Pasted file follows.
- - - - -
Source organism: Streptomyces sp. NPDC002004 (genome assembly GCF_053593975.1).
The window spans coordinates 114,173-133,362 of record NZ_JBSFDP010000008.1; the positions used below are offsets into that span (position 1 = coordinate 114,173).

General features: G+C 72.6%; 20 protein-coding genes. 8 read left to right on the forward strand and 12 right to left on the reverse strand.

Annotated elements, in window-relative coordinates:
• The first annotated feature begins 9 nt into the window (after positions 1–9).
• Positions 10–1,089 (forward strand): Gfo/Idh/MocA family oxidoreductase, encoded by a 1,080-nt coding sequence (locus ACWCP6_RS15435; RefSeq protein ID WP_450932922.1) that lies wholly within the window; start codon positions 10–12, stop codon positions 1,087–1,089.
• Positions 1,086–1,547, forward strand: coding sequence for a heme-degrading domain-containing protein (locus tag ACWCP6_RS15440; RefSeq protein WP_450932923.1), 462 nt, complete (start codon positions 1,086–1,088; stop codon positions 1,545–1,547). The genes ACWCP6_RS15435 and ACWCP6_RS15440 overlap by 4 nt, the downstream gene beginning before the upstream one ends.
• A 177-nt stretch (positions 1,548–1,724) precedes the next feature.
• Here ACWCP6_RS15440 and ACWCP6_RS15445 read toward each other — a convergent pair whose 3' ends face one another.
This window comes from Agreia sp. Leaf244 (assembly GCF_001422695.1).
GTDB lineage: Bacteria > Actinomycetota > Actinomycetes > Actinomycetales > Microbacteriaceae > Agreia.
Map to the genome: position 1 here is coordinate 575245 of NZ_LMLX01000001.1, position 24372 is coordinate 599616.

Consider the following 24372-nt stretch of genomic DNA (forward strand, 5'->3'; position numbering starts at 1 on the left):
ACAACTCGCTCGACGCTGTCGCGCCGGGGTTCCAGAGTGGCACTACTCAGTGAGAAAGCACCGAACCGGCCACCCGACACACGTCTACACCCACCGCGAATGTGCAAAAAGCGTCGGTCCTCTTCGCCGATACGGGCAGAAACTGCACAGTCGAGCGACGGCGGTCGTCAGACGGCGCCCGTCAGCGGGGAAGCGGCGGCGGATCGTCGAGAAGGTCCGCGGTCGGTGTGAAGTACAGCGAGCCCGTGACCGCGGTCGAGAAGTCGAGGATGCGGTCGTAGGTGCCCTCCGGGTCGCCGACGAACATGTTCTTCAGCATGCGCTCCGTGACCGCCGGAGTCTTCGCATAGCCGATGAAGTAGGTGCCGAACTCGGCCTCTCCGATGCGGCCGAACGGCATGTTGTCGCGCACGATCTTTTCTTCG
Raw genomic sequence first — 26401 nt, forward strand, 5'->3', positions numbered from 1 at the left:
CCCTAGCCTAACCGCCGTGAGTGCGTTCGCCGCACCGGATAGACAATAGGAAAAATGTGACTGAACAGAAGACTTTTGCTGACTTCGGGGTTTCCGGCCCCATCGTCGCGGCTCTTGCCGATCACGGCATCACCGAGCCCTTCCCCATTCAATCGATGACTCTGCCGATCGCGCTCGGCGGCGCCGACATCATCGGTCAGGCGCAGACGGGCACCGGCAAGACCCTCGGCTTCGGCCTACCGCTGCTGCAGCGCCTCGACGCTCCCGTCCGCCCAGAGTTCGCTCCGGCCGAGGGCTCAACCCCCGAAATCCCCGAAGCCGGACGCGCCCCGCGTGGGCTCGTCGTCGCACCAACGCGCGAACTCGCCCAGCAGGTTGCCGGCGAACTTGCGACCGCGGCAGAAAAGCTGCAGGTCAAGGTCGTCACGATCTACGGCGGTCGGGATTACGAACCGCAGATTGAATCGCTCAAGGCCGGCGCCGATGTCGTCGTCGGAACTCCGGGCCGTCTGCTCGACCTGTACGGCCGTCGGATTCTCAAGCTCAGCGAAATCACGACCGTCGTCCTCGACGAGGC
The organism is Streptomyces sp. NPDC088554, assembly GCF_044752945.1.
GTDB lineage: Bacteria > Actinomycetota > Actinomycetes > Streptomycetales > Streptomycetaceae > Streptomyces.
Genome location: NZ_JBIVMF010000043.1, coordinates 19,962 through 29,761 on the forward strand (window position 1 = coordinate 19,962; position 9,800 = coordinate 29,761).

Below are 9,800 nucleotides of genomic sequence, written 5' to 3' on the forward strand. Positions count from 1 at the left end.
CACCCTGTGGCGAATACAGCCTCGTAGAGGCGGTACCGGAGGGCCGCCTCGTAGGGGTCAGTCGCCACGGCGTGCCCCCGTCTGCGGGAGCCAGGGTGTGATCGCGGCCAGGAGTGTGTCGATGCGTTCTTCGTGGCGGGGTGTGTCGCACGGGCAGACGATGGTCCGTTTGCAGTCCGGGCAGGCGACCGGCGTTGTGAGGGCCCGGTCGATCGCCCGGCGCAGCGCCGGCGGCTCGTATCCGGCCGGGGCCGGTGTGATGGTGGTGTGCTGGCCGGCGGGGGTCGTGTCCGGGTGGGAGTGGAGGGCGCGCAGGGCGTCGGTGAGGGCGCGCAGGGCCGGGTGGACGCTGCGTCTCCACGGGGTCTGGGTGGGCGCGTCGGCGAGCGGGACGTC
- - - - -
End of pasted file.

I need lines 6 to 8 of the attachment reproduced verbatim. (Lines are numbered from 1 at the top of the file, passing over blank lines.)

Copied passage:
• Positions 10–1,089 (forward strand): Gfo/Idh/MocA family oxidoreductase, encoded by a 1,080-nt coding sequence (locus ACWCP6_RS15435; RefSeq protein ID WP_450932922.1) that lies wholly within the window; start codon positions 10–12, stop codon positions 1,087–1,089.
• Positions 1,086–1,547, forward strand: coding sequence for a heme-degrading domain-containing protein (locus tag ACWCP6_RS15440; RefSeq protein WP_450932923.1), 462 nt, complete (start codon positions 1,086–1,088; stop codon positions 1,545–1,547). The genes ACWCP6_RS15435 and ACWCP6_RS15440 overlap by 4 nt, the downstream gene beginning before the upstream one ends.
• A 177-nt stretch (positions 1,548–1,724) precedes the next feature.